On the Seine River side of the tower, the footings had to be installed below water level. So as Tour Eiffel points out, the engineering firm built air-tight capsules and workers went underwater, relying on compressed air to stay alive and breathing as they riveted. By this point, caisson technology, as it was called, had only been around for a few decades at best, as engineer William Nuttle notes. The South Australian Medical Heritage Society points out that working inside a pressurized caisson was stupidly dangerous — not only were they prone to popping leaks, but incorrect pressure could make your actual eyeballs burst while ascending or descending too quickly could give you a fatal case of the bends.

Nonetheless, as Study.com highlights, only a single worker died building the tower — Eiffel's safety protocols were as innovative and rigorous as his engineering standards.

People hated the Eiffel Tower at first

While the Eiffel Tower is a beloved icon today, when it was first proposed and built, people friggin' hated it. Even after acclaimed architect Stephen Sauvestre massaged the original design to add sweeping arches, ornate latticework, and pretty glass accents, the artistic elite almost universally despised Eiffel's winning plans. Tour Eiffel admits that the criticism started even before construction did, with one of Eiffel's competitors deriding the whole thing as "vulgar." Writing in World's Fair, Arthur Chandler relates that one of the other finalists, who'd proposed a massive stone column, felt that Eiffel's latticed steel structure was unfinished.

Worse, a who's-who of artistic celebrities of the time, including authors Guy de Maupassant and Alexandre Dumas Junior, wrote a scathing letter published in Le Temps newspaper, as History.com points out. More than 300 artists pled for the Exposition organizers to choose something — anything! — other than this "gigantic black factory chimney" to represent their city and their work as artists.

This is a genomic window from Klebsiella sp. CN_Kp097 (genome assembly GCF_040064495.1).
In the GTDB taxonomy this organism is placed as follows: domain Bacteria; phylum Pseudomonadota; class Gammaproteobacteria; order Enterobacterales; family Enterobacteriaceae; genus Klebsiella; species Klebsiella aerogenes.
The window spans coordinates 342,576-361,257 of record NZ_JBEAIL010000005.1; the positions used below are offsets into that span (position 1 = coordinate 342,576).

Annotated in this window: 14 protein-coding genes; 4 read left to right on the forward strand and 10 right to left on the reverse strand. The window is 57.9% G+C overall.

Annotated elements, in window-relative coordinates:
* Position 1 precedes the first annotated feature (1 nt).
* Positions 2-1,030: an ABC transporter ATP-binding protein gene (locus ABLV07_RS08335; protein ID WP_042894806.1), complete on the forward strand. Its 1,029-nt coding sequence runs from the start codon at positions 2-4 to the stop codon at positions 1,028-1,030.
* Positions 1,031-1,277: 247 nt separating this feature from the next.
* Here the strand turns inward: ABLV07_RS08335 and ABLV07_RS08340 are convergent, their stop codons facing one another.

That started a vicious cycle of name-calling, finger-pointing, and flat-out brawling between Eiffel and other industrial proponents and the bohemian artists and cultural celebrities of Paris. As Vox details, the back-and-forth of bitter newspaper editorials, open letters, posters, and more looked suspiciously similar to social media campaigns and cancel culture today.

The Eiffel Tower wasn't quite finished when it opened

Because the tower had to be done in time for the opening of the Paris exposition, the builders were on a tight schedule. As Tour Eiffel notes, they only broke ground in January 1887, and the whole thing was scheduled to open to the public on May 6, 1889. Working on a never-before-seen scale, with unproven techniques and a limited budget, with relatively rudimentary equipment, Eiffel and his engineering firm somehow pulled it off: The tower was ready to go on March 31, 1889.

Well, kind of. A number of features weren't done when visitors first started flocking to the new landmark. For example, the elevators — which had to be custom-built to cope with the angled structure, as a technical paper notes — weren't working. So visitors had to climb the whopping 1,710 steps to get to the top, as LiveScience relates.